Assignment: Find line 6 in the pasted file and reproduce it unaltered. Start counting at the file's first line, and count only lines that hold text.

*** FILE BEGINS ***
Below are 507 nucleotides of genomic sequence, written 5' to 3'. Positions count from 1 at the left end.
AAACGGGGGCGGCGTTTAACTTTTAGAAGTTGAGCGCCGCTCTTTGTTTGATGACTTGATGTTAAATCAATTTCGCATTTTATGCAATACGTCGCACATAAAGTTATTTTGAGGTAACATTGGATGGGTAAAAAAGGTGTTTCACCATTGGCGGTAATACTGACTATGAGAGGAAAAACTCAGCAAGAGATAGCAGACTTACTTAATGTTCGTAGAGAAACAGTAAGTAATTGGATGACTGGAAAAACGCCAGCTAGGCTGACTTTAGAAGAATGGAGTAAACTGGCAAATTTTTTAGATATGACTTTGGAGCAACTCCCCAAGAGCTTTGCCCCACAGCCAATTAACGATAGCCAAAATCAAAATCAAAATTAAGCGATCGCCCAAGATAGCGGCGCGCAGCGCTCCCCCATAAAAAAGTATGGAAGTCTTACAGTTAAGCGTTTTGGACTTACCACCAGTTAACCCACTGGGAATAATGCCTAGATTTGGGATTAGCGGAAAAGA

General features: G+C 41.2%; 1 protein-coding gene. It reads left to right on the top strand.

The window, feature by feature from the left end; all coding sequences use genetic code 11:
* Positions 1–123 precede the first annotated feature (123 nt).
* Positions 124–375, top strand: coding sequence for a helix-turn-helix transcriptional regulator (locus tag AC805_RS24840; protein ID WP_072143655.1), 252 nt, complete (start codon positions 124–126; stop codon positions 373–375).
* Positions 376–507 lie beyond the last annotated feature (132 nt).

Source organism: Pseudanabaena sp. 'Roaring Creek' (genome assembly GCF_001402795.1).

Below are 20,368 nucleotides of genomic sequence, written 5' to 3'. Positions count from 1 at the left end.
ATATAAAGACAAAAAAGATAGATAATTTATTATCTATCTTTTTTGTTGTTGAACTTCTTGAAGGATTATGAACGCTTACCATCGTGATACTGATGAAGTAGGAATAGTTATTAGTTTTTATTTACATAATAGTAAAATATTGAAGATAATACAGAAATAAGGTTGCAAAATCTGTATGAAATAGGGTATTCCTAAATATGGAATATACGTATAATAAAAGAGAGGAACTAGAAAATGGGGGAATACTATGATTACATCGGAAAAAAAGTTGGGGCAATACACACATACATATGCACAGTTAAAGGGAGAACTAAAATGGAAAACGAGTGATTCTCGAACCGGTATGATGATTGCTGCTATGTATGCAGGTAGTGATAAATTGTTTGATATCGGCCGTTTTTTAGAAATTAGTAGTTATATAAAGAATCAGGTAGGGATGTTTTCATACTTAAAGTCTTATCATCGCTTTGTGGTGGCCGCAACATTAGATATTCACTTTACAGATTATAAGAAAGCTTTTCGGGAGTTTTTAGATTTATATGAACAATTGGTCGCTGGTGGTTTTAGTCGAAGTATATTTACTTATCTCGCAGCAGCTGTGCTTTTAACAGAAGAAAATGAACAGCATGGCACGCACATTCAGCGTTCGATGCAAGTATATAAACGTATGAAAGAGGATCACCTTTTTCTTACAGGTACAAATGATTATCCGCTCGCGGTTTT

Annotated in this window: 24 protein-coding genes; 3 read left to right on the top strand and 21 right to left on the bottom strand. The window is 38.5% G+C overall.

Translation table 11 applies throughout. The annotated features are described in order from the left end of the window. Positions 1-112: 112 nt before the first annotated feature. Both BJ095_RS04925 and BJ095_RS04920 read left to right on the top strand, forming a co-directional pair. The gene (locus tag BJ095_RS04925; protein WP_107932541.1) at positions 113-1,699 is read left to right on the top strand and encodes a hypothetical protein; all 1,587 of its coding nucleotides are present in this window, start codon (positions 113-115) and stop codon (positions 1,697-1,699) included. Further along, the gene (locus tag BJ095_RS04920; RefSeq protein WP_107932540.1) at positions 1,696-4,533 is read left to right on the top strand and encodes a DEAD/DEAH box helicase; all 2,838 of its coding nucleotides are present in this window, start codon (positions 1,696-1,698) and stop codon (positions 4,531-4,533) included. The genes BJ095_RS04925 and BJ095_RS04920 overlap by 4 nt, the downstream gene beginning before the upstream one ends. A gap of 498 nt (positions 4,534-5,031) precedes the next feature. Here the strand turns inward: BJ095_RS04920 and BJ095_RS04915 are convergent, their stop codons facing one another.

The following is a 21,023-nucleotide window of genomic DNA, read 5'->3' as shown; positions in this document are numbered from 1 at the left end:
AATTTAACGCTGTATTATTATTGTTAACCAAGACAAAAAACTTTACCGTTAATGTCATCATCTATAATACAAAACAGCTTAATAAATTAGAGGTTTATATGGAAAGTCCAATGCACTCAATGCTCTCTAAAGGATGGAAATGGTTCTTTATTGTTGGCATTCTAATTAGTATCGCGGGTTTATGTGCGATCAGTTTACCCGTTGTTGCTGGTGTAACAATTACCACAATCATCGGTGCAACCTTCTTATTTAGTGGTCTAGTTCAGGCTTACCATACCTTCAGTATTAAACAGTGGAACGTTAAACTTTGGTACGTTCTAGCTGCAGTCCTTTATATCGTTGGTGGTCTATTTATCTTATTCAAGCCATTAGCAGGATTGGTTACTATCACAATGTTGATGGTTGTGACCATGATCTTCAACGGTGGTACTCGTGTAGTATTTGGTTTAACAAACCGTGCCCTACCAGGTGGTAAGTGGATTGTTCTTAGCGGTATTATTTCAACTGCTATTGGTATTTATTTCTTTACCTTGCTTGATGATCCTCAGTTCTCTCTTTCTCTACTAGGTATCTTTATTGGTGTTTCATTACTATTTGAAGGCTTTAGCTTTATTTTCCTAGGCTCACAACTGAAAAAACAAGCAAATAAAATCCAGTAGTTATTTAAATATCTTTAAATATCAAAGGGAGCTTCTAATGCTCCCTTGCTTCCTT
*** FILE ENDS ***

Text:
* Positions 124–375, top strand: coding sequence for a helix-turn-helix transcriptional regulator (locus tag AC805_RS24840; protein ID WP_072143655.1), 252 nt, complete (start codon positions 124–126; stop codon positions 373–375).